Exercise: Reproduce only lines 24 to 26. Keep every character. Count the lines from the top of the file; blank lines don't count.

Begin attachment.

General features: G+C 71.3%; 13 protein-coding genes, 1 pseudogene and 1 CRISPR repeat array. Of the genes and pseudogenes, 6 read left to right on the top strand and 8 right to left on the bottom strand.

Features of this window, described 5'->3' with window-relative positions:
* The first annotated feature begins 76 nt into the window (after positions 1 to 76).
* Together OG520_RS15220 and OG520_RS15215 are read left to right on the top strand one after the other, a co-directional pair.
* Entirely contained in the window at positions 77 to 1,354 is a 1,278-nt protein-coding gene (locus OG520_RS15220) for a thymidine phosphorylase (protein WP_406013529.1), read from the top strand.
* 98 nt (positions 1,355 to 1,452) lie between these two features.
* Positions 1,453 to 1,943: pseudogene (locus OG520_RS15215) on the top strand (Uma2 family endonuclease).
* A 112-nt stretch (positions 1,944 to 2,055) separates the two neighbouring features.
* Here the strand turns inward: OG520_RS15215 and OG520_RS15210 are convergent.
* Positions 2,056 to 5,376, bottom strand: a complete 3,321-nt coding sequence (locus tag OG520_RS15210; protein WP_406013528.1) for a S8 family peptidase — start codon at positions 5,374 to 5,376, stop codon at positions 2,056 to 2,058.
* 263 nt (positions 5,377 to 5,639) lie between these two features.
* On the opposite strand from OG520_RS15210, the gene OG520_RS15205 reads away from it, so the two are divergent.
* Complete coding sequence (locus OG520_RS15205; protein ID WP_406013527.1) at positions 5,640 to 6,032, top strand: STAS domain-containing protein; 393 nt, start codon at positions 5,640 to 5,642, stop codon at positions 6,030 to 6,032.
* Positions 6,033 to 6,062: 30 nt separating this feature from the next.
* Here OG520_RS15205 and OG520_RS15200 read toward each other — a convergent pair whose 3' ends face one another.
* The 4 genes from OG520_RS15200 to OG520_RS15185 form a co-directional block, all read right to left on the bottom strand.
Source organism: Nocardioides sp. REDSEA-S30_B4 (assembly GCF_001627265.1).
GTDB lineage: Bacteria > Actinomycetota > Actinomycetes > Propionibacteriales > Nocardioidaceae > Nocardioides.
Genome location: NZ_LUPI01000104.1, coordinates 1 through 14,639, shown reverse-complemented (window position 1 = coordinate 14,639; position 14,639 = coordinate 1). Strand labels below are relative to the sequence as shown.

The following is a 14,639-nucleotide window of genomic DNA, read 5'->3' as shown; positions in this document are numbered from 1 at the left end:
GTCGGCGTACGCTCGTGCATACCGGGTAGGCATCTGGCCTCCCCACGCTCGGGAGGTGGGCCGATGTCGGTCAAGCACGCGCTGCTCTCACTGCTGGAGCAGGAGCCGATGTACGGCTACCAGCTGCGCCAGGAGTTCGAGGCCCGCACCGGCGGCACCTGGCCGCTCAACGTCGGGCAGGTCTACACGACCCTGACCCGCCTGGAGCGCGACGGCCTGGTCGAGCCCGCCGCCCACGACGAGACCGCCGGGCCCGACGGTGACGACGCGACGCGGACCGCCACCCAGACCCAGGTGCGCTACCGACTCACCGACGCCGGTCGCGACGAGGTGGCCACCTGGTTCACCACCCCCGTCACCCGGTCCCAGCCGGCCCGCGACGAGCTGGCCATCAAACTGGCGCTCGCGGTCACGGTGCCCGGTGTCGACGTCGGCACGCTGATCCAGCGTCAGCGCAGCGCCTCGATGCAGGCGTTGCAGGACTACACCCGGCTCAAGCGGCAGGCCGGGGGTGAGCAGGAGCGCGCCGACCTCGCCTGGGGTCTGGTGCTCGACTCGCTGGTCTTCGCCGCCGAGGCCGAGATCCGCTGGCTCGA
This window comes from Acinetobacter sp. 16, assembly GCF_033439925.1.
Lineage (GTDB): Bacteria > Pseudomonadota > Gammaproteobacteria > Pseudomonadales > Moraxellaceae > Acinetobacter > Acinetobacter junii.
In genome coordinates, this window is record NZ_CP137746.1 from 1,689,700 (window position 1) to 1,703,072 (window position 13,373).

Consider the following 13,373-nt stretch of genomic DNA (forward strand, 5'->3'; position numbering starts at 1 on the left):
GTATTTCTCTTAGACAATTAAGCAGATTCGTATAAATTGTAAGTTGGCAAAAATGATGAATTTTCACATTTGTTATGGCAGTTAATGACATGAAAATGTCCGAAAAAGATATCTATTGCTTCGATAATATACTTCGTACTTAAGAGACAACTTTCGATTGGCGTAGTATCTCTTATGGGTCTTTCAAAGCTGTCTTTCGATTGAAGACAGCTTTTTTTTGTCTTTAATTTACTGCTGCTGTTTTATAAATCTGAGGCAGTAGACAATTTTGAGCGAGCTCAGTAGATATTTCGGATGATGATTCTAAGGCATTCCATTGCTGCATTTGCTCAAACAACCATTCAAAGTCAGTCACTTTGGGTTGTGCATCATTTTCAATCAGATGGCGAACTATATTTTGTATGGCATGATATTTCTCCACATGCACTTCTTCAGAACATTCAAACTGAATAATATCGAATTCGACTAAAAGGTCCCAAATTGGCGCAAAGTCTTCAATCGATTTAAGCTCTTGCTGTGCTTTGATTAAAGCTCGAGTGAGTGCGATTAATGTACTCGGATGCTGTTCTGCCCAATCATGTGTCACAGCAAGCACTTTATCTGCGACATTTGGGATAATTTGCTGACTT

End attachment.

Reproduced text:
In genome coordinates, this window is record NZ_CP137746.1 from 1,689,700 (window position 1) to 1,703,072 (window position 13,373).

Consider the following 13,373-nt stretch of genomic DNA (forward strand, 5'->3'; position numbering starts at 1 on the left):
GTATTTCTCTTAGACAATTAAGCAGATTCGTATAAATTGTAAGTTGGCAAAAATGATGAATTTTCACATTTGTTATGGCAGTTAATGACATGAAAATGTCCGAAAAAGATATCTATTGCTTCGATAATATACTTCGTACTTAAGAGACAACTTTCGATTGGCGTAGTATCTCTTATGGGTCTTTCAAAGCTGTCTTTCGATTGAAGACAGCTTTTTTTTGTCTTTAATTTACTGCTGCTGTTTTATAAATCTGAGGCAGTAGACAATTTTGAGCGAGCTCAGTAGATATTTCGGATGATGATTCTAAGGCATTCCATTGCTGCATTTGCTCAAACAACCATTCAAAGTCAGTCACTTTGGGTTGTGCATCATTTTCAATCAGATGGCGAACTATATTTTGTATGGCATGATATTTCTCCACATGCACTTCTTCAGAACATTCAAACTGAATAATATCGAATTCGACTAAAAGGTCCCAAATTGGCGCAAAGTCTTCAATCGATTTAAGCTCTTGCTGTGCTTTGATTAAAGCTCGAGTGAGTGCGATTAATGTACTCGGATGCTGTTCTGCCCAATCATGTGTCACAGCAAGCACTTTATCTGCGACATTTGGGATAATTTGCTGACTT